By Justin Reedy
A law that would require a special election this fall to fill a vacancy on the Clayton County Board of Education has to get approval from the United States Department of Justice.
Another bill dealing with local elections that was approved by the state legislature this year is awaiting the governor's signature before its mandatory review by the Justice Department.
Senate Bill 374, which passed the legislature and was signed by the governor last month, requires a special election to fill any vacancies on the county school board when more than 180 days remains on the term of office. But before the law can take full effect, it has to be approved by the Justice Department under the Voting Rights Act to ensure it doesn't discriminate against minority voters.
The county school board has sent its application for Justice Department pre-clearance for the law, according to Probate Judge Eugene Lawson, the county elections superintendent.
Though the Justice Department isn't allowed to comment on any unresolved matters, officials have 60 days from the receipt of the application to decide on pre-clearance, according to Justice Department spokesman Jorge Martinez.
Another bill that deals with local election law n Senate Bill 360, which would create a full-time elections superintendent and elections board n is still awaiting the governor's signature before it can head to the Justice Department. A spokeswoman for Gov. Sonny Perdue declined to comment on when that approval could occur, citing the large number of bills that Perdue has to consider after the legislature recesses.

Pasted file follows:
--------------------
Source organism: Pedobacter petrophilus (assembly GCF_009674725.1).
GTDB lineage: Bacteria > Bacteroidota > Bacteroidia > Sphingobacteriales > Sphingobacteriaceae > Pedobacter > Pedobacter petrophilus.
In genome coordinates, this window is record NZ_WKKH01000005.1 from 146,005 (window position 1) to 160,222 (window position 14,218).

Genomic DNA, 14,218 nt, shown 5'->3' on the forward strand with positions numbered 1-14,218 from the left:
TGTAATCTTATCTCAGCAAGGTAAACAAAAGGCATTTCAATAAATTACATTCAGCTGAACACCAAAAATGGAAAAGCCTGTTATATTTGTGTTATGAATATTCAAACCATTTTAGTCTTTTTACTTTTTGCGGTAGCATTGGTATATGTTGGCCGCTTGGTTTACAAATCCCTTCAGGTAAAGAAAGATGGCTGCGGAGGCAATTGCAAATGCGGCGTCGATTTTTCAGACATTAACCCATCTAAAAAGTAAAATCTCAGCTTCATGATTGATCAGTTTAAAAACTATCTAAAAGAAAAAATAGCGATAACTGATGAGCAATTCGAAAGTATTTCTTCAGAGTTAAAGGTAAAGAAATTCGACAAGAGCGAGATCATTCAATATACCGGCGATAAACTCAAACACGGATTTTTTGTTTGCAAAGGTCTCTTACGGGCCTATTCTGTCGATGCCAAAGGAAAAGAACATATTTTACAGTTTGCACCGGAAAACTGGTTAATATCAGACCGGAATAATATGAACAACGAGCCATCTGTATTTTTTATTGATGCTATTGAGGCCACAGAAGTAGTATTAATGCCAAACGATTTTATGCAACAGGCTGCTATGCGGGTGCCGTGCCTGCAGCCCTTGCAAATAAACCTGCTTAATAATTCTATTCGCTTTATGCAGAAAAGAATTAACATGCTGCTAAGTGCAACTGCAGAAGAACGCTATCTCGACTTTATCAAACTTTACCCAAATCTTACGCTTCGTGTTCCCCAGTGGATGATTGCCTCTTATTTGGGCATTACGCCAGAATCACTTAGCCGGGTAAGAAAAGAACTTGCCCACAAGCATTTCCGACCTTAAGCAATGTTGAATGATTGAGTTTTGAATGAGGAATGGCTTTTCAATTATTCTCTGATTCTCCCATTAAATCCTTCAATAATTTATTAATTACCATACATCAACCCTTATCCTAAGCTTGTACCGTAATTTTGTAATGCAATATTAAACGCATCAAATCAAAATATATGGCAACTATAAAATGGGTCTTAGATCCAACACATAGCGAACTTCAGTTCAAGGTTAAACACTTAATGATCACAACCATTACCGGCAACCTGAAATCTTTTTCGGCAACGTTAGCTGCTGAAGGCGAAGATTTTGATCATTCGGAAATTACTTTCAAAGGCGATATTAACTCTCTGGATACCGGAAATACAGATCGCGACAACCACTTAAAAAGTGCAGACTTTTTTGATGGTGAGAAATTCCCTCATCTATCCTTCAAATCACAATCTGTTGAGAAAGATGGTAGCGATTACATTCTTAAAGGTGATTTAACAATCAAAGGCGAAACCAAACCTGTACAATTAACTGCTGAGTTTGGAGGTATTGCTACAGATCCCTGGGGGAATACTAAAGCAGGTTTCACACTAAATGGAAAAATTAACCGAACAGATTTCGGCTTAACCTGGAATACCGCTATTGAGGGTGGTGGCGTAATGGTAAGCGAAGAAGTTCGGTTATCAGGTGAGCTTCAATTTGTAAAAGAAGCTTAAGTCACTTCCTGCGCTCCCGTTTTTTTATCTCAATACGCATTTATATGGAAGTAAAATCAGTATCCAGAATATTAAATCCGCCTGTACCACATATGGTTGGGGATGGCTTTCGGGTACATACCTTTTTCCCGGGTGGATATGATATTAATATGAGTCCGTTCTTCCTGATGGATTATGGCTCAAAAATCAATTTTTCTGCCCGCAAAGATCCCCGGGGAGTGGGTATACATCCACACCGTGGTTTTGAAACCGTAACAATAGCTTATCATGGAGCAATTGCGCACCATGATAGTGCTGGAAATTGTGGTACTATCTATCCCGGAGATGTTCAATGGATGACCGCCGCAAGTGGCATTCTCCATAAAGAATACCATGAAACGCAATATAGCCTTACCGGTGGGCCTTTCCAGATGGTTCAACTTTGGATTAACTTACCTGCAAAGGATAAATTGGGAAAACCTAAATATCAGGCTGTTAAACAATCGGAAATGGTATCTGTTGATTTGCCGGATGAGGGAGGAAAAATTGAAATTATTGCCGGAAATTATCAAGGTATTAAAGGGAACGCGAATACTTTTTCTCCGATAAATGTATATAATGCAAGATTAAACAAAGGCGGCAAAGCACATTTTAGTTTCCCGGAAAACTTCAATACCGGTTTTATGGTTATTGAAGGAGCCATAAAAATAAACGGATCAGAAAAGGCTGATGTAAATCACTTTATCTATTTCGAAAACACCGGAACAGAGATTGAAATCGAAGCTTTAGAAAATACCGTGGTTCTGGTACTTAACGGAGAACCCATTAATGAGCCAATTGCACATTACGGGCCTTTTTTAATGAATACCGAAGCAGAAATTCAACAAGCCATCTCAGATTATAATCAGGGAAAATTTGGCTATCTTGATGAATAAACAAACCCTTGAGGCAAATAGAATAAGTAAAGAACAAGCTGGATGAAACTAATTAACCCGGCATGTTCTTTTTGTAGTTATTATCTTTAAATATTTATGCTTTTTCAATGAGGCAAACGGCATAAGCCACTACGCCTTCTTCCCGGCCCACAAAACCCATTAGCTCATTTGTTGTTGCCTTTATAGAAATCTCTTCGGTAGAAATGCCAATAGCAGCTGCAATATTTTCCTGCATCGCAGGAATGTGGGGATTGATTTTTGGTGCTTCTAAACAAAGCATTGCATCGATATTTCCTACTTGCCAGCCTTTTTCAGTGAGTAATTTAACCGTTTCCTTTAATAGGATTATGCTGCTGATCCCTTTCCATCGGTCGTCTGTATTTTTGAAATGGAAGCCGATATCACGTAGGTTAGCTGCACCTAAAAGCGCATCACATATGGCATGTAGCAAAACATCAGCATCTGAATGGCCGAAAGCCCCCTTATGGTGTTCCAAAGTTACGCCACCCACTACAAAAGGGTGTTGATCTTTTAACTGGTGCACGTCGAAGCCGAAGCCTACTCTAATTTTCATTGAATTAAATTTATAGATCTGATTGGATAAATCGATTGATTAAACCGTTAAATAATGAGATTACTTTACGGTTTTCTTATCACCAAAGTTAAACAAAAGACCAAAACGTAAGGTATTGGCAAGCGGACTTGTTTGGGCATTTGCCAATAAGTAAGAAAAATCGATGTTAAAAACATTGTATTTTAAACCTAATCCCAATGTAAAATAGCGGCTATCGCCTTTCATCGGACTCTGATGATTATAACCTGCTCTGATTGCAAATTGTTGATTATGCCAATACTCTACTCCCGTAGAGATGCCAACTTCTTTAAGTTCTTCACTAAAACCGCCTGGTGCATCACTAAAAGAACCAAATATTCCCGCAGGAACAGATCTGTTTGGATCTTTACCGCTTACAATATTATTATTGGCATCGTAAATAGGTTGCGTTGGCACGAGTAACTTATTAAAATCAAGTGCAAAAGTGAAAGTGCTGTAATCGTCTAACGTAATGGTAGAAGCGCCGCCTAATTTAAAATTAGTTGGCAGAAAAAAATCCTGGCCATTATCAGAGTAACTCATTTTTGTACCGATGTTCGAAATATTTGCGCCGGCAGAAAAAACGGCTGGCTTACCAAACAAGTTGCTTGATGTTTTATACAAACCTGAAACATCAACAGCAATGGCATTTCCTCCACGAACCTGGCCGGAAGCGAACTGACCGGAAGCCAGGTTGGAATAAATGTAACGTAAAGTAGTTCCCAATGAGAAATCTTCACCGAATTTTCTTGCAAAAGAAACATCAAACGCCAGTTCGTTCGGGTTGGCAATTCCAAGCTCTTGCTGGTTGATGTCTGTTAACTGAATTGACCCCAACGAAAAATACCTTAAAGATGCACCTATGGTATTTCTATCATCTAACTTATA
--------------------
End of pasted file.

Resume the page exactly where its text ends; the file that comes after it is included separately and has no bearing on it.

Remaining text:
"He has to review all of the bills (approved by the state legislature)," said Kim King, the governor's press secretary. "He wants to give them all a careful overview before deciding on them."
The governor has until June 4 to either sign or veto any legislation approved during this session, King said, so a decision should be coming soon on the bill. An application for pre-clearance of that measure cannot be sent to the Justice Department until after the bill becomes law.
The 60-day clock on the pre-clearance application should begin soon for SB 374, however. The idea for the legislation came up when Susan Ryan, the school board member representing the 8th District, resigned only months after taking office, leaving most of the four-year term left for that seat. Since no local legislation had been drafted regarding such a vacancy, the generic state law applies.
State law calls for a special election if more than two years and three months are left in the term, but that election is held at the same time as the next general election. That means in the November 2004 election, a person would be elected to fill the two years left on the District 8 post, replacing the person appointed by the board to serve in the interim.
Residents and local legislators were disappointed to hear that the state law calls for an appointee n as opposed to a duly-elected board member n to serve for nearly two years on the board before being replaced.
State Rep. Mike Barnes, D-Hampton, was happy to see the bill approved and have the way cleared for a special election in this situation and others that may come up in the future.
"I was glad to see that it passed," said Barnes, who is a former school board member. "Any time we can put the choice of who will represent people into the hands of the people instead of the politicians, we're doing good."
Though the county is still waiting on Justice Department approval for the school board special election law to officially take effect, Lawson has tentatively set the date of the District 8 special election for Sept. 16. That would also be the date of the special election for Lawson's successor as probate court judge, since the judge is retiring later this year.